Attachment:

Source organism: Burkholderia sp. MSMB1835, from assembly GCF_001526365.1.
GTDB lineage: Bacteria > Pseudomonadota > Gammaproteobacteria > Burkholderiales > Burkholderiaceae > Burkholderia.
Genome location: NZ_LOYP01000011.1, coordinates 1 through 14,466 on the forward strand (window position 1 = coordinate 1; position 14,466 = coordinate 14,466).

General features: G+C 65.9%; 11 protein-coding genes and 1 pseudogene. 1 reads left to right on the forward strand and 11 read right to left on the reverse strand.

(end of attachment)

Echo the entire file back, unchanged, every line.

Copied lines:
Source organism: Burkholderia sp. MSMB1835, from assembly GCF_001526365.1.
GTDB lineage: Bacteria > Pseudomonadota > Gammaproteobacteria > Burkholderiales > Burkholderiaceae > Burkholderia.
Genome location: NZ_LOYP01000011.1, coordinates 1 through 14,466 on the forward strand (window position 1 = coordinate 1; position 14,466 = coordinate 14,466).

General features: G+C 65.9%; 11 protein-coding genes and 1 pseudogene. 1 reads left to right on the forward strand and 11 read right to left on the reverse strand.